Burden of disease from breast cancer attributable to smoking and second-hand smoke exposure in Europe



Carreras G, Lachi A, Boffi R, Clancy L, Gallus S, Fernández E, López MJ, Soriano JB, López Nicolás Á, Semple S, Behrakis P & Gorini G (2020) Burden of disease from breast cancer attributable to smoking and second-hand smoke exposure in Europe. International Journal of Cancer, 147 (9), pp. 2387-2393.

Smoking and second‐hand smoke (SHS) exposure have been recently linked to a higher risk of breast cancer in women. The aim of this work is to estimate the number of deaths and disability‐adjusted life years (DALYs) from breast cancer attributable to these two risk factors in the European Union (EU‐28) in 2017. The comparative risk assessment method was used. Data on prevalence of smoking and SHS exposure were extracted from the Eurobarometer surveys, relative risks from a recent meta‐analysis, and data on mortality and DALYs from breast cancer were estimated from the Global Burden of Disease, Injuries and Risk Factors Study. In 2017, 82 239 DALYs and 3354 deaths from breast cancer in the EU‐28 could have been avoided by removing exposure to these two risk factors (smoking and SHS exposure). The proportion of DALYs from breast cancer lost respectively from smoking and SHS exposure was 2.6% and 1.0%, although geographically distributed with significant heterogeneity. These results represent the first estimates of breast cancer burden in women attributable to smoking and SHS exposure for the EU‐28. It is important to increase awareness among women, health professionals and wider society of the association between smoking, SHS exposure and breast cancer, a relationship that is not widely recognised or discussed.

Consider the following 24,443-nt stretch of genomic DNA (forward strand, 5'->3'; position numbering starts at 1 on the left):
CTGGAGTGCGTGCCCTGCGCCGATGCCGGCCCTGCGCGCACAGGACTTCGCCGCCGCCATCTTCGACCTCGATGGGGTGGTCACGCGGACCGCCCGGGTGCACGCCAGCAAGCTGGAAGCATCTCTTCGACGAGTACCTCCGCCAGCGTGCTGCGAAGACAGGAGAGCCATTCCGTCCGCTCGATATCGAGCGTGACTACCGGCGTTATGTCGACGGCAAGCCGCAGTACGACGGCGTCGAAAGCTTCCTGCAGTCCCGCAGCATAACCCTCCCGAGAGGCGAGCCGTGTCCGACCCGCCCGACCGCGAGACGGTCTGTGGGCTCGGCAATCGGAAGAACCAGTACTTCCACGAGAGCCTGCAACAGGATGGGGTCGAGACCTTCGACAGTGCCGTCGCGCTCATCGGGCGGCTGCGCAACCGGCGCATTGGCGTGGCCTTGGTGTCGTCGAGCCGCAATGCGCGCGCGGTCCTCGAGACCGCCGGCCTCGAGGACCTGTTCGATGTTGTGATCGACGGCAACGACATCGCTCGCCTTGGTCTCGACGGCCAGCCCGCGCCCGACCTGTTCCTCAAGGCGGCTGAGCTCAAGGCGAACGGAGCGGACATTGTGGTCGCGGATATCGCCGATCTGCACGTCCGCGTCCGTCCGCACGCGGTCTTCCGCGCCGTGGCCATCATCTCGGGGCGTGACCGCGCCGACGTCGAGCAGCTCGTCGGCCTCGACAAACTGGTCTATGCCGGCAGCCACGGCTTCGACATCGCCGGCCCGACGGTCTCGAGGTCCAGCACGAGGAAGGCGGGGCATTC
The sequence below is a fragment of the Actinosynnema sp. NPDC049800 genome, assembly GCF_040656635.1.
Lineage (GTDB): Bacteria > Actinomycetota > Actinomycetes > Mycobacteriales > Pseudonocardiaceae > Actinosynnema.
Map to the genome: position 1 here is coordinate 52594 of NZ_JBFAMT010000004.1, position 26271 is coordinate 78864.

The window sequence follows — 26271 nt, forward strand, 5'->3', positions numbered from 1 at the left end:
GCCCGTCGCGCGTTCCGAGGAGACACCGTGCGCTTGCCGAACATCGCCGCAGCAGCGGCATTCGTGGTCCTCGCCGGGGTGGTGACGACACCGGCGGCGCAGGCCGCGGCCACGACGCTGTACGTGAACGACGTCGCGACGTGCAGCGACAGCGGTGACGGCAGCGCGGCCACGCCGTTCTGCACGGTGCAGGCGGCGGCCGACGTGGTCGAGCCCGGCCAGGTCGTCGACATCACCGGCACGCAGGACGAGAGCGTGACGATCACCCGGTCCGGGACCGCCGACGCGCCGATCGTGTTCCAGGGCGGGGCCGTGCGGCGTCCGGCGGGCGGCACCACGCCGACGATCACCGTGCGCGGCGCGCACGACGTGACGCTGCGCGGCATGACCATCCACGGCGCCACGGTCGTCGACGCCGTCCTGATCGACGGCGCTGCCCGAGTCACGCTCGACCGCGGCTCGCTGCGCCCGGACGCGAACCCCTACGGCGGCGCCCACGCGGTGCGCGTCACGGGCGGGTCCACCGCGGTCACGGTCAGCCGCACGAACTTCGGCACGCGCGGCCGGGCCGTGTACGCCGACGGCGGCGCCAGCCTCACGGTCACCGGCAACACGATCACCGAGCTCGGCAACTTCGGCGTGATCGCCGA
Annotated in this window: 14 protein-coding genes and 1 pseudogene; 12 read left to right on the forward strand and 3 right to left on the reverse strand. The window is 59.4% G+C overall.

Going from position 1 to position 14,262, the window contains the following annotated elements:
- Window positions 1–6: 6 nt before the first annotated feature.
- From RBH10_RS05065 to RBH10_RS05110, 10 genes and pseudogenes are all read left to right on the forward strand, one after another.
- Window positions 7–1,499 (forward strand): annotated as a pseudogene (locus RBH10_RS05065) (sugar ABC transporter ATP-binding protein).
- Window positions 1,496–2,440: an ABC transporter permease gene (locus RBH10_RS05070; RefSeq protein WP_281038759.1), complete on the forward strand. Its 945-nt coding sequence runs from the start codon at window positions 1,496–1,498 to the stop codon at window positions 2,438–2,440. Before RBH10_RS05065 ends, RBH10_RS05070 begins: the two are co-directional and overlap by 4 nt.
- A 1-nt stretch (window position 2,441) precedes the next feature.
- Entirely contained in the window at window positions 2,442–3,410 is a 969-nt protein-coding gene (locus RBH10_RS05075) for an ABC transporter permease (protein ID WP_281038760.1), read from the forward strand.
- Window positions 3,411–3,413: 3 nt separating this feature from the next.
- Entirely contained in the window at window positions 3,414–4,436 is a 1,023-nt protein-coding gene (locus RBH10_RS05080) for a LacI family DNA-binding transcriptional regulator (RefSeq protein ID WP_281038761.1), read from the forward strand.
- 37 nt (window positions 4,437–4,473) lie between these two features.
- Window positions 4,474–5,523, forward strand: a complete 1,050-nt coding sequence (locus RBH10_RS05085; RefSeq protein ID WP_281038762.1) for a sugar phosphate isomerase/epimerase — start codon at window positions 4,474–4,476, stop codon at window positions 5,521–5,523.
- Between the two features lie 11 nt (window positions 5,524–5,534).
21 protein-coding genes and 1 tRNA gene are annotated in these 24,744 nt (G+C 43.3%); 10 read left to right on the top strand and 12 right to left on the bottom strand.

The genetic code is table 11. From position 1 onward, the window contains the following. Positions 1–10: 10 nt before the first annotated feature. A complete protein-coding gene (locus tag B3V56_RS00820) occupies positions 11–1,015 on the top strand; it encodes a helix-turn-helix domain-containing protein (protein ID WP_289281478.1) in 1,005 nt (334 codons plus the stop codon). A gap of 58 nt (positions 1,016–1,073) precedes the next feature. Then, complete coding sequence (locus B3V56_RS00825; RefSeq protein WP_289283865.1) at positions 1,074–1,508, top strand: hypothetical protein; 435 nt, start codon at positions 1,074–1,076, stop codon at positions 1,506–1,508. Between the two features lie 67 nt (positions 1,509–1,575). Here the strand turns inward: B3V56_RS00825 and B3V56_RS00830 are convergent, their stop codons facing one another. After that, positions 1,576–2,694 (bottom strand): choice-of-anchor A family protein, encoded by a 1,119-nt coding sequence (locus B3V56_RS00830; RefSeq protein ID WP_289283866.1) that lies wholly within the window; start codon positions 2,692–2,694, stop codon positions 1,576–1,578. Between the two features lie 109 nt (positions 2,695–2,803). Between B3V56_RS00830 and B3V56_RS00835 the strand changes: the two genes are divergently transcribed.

breast cancer; burden of disease; population attributable fraction; second‐hand smoke; smoking

International Journal of Cancer: Volume 147, Issue 9

FundersEuropean Commission (Horizon 2020)
Publication date01/11/2020
Publication date online01/05/2020
Date accepted by journal15/04/2020

People (1)


Professor Sean Semple

Professor Sean Semple

Professor, Institute for Social Marketing